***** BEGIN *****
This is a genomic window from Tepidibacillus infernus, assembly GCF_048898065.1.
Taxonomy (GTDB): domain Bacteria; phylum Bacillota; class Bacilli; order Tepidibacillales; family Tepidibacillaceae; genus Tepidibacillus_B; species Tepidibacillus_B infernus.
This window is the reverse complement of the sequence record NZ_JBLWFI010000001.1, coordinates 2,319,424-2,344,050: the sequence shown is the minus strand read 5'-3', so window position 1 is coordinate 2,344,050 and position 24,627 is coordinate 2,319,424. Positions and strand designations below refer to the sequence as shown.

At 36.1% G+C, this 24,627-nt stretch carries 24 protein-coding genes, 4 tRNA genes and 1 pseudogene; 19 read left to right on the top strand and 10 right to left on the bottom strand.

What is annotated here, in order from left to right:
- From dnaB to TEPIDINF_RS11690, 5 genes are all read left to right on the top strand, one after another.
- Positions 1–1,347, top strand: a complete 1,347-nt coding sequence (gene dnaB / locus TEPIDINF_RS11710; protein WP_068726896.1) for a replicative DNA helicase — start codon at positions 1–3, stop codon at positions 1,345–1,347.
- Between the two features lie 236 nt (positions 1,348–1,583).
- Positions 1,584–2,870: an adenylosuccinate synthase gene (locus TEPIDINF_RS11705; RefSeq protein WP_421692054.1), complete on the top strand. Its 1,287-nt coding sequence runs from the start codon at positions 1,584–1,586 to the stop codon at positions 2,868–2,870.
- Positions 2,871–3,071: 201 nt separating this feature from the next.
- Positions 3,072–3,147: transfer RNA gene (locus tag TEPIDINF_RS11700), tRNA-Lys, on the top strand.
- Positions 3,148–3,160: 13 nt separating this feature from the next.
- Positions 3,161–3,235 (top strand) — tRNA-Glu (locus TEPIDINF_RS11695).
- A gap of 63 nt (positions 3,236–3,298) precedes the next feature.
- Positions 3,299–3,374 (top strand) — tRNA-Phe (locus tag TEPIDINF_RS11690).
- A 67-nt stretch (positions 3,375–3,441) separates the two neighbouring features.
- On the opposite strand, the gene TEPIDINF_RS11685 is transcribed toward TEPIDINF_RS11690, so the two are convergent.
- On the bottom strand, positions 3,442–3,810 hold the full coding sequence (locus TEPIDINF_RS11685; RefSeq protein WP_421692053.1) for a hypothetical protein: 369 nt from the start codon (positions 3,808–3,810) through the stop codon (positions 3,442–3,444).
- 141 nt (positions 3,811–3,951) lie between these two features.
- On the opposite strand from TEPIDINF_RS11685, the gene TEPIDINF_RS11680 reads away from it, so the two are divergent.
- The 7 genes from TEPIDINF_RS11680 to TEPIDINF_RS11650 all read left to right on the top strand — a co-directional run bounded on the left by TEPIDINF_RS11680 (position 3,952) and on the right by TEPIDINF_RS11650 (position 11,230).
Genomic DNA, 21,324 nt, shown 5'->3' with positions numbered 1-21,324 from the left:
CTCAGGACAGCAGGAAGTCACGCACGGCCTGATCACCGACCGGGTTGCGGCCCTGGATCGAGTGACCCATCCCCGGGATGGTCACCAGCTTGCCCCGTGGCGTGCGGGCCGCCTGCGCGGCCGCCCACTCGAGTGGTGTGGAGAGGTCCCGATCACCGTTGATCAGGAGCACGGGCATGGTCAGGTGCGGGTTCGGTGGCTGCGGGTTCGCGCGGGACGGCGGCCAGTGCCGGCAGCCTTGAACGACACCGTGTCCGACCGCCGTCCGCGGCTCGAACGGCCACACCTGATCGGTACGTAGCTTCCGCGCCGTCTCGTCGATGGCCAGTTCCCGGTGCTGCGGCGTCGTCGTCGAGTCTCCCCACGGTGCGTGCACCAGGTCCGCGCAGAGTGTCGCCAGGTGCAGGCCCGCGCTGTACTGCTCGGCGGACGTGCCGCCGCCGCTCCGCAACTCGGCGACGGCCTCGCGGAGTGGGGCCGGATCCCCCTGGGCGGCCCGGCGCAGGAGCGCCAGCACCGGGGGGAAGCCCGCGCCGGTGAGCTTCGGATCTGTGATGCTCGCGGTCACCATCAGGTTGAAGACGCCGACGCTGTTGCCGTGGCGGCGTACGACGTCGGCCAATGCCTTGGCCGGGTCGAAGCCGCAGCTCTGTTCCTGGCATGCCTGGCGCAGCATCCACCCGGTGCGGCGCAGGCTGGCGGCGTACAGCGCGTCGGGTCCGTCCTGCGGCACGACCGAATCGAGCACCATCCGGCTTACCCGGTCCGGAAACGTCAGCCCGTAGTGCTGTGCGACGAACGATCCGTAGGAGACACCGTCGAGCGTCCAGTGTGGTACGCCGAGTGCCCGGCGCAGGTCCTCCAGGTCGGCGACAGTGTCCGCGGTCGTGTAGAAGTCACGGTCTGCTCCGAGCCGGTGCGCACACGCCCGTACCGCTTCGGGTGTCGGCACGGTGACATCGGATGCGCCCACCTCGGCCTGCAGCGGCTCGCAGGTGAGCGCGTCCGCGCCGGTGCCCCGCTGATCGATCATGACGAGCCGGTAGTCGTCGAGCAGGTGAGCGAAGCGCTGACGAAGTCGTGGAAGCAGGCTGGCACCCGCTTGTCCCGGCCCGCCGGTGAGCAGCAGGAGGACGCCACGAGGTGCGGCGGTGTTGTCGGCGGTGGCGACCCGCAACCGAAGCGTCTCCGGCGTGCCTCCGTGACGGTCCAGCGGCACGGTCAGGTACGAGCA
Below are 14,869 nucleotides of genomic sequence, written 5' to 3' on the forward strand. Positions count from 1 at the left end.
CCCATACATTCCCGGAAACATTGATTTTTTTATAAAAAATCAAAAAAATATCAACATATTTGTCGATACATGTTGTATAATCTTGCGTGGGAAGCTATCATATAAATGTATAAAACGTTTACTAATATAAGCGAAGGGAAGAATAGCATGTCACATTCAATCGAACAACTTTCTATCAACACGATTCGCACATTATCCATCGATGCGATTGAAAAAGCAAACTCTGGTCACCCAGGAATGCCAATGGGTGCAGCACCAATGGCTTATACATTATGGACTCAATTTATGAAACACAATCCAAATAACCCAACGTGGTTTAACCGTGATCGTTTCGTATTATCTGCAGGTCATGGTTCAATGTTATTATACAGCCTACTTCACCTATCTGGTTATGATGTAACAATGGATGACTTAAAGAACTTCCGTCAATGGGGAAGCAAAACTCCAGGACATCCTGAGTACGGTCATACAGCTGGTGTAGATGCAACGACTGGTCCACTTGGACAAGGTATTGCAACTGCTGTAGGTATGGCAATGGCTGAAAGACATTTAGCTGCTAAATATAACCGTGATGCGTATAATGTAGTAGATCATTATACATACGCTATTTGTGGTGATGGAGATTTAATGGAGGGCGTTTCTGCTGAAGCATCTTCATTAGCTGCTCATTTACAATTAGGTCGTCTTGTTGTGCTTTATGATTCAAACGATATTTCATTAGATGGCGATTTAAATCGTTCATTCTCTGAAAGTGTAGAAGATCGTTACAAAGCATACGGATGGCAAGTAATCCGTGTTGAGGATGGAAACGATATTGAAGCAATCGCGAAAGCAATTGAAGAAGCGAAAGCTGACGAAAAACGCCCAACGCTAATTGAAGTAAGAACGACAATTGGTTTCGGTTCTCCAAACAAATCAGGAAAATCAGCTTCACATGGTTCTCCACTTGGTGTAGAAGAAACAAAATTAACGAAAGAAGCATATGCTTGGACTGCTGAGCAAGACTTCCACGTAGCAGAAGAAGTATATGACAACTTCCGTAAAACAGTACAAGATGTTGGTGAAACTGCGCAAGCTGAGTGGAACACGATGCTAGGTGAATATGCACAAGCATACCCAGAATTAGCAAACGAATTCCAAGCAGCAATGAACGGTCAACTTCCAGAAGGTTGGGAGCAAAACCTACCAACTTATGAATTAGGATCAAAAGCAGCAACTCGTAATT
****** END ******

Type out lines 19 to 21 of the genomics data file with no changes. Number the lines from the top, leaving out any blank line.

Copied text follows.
- 141 nt (positions 3,811–3,951) lie between these two features.
- On the opposite strand from TEPIDINF_RS11685, the gene TEPIDINF_RS11680 reads away from it, so the two are divergent.
- The 7 genes from TEPIDINF_RS11680 to TEPIDINF_RS11650 all read left to right on the top strand — a co-directional run bounded on the left by TEPIDINF_RS11680 (position 3,952) and on the right by TEPIDINF_RS11650 (position 11,230).